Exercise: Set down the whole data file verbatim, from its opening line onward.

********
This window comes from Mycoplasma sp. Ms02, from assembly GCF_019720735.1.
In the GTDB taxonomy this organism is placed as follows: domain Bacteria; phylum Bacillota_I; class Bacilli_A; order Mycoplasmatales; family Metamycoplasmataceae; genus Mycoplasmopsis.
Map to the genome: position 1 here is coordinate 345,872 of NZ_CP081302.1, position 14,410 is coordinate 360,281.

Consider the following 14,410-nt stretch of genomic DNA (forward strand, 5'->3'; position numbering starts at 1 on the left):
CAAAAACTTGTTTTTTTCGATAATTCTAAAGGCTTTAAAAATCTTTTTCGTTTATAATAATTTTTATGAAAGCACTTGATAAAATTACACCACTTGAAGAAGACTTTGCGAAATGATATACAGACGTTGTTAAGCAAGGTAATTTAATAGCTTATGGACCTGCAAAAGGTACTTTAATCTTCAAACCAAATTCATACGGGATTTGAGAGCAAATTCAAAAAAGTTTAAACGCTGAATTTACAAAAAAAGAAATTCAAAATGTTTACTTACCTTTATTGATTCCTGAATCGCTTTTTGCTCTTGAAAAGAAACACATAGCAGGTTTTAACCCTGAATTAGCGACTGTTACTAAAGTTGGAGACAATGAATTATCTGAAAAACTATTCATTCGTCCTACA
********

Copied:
This window comes from Mycoplasma sp. Ms02, from assembly GCF_019720735.1.
In the GTDB taxonomy this organism is placed as follows: domain Bacteria; phylum Bacillota_I; class Bacilli_A; order Mycoplasmatales; family Metamycoplasmataceae; genus Mycoplasmopsis.
Map to the genome: position 1 here is coordinate 345,872 of NZ_CP081302.1, position 14,410 is coordinate 360,281.

Consider the following 14,410-nt stretch of genomic DNA (forward strand, 5'->3'; position numbering starts at 1 on the left):
CAAAAACTTGTTTTTTTCGATAATTCTAAAGGCTTTAAAAATCTTTTTCGTTTATAATAATTTTTATGAAAGCACTTGATAAAATTACACCACTTGAAGAAGACTTTGCGAAATGATATACAGACGTTGTTAAGCAAGGTAATTTAATAGCTTATGGACCTGCAAAAGGTACTTTAATCTTCAAACCAAATTCATACGGGATTTGAGAGCAAATTCAAAAAAGTTTAAACGCTGAATTTACAAAAAAAGAAATTCAAAATGTTTACTTACCTTTATTGATTCCTGAATCGCTTTTTGCTCTTGAAAAGAAACACATAGCAGGTTTTAACCCTGAATTAGCGACTGTTACTAAAGTTGGAGACAATGAATTATCTGAAAAACTATTCATTCGTCCTACA